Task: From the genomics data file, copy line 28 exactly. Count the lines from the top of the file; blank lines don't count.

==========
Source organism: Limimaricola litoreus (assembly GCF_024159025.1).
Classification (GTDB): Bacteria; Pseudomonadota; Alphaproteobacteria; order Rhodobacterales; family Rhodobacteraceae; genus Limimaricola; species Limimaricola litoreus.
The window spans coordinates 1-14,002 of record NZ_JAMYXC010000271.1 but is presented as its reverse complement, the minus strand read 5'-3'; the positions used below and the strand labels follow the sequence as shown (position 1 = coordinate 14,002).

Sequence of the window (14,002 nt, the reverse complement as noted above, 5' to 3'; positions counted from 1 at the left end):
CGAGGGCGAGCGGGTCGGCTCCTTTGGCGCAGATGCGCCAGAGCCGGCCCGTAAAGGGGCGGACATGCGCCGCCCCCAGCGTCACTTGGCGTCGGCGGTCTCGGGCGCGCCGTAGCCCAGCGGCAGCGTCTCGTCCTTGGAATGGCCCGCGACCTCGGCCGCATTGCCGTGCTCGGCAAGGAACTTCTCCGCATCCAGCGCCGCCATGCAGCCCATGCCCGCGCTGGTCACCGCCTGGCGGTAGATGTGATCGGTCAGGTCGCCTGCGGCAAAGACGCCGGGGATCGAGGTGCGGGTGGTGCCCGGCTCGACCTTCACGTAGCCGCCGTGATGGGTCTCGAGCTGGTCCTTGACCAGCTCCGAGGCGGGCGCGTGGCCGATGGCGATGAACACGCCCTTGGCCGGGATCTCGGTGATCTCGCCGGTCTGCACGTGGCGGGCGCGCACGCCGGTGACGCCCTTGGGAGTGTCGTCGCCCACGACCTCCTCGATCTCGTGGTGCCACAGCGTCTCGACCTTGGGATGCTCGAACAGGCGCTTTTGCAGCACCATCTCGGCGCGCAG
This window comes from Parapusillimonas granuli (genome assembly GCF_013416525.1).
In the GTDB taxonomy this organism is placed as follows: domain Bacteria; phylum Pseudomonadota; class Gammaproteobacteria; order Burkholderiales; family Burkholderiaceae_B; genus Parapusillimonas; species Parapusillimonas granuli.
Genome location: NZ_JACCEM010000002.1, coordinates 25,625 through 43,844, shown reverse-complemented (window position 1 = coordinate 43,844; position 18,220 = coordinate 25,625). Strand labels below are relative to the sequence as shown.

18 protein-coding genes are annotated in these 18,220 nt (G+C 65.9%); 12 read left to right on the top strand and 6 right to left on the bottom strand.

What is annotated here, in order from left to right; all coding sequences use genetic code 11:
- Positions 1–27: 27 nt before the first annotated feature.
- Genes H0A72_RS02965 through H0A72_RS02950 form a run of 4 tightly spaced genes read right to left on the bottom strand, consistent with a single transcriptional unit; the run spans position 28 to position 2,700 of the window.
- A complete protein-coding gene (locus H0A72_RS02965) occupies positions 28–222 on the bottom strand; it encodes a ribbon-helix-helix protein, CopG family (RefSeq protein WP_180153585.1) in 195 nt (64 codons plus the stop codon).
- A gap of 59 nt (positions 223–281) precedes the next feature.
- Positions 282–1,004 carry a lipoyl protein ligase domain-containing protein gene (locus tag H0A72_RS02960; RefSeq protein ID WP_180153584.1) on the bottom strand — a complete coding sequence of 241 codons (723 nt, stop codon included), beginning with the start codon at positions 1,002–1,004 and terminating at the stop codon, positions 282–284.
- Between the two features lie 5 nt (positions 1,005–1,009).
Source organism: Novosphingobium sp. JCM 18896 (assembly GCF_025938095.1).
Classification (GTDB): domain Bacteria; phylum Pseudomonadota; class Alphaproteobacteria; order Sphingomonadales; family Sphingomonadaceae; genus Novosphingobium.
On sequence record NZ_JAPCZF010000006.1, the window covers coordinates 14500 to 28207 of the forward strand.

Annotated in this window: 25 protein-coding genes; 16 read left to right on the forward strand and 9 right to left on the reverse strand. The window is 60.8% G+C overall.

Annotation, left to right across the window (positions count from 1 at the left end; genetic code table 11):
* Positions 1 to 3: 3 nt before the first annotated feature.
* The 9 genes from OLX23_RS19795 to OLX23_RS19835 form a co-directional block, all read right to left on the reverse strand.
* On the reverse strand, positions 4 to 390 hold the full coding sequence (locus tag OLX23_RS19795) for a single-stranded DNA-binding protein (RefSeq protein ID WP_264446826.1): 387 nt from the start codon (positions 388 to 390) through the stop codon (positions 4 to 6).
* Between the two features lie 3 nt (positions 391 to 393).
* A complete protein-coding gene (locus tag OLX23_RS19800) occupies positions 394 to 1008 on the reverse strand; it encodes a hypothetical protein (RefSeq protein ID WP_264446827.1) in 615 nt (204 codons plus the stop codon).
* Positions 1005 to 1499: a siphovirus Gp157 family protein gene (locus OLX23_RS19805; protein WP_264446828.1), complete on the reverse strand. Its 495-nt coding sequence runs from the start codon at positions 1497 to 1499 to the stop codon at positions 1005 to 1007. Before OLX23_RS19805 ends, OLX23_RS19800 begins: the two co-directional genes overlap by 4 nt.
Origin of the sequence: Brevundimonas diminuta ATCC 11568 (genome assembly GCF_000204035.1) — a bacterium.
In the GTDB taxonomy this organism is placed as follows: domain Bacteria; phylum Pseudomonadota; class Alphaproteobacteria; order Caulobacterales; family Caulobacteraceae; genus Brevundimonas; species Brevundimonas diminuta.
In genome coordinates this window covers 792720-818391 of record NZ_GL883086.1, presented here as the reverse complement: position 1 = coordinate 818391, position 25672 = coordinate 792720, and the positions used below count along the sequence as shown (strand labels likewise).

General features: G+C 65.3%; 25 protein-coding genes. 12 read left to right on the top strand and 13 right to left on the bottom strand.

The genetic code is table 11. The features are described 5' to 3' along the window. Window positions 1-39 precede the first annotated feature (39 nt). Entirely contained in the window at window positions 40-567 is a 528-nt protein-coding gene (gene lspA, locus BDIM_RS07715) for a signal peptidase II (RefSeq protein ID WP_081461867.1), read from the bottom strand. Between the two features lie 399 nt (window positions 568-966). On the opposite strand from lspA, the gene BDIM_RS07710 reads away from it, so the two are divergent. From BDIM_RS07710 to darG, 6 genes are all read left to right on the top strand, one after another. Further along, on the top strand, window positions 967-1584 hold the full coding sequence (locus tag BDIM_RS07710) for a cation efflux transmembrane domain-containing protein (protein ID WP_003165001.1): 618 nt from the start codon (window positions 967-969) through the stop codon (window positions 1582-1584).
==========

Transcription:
Origin of the sequence: Brevundimonas diminuta ATCC 11568 (genome assembly GCF_000204035.1) — a bacterium.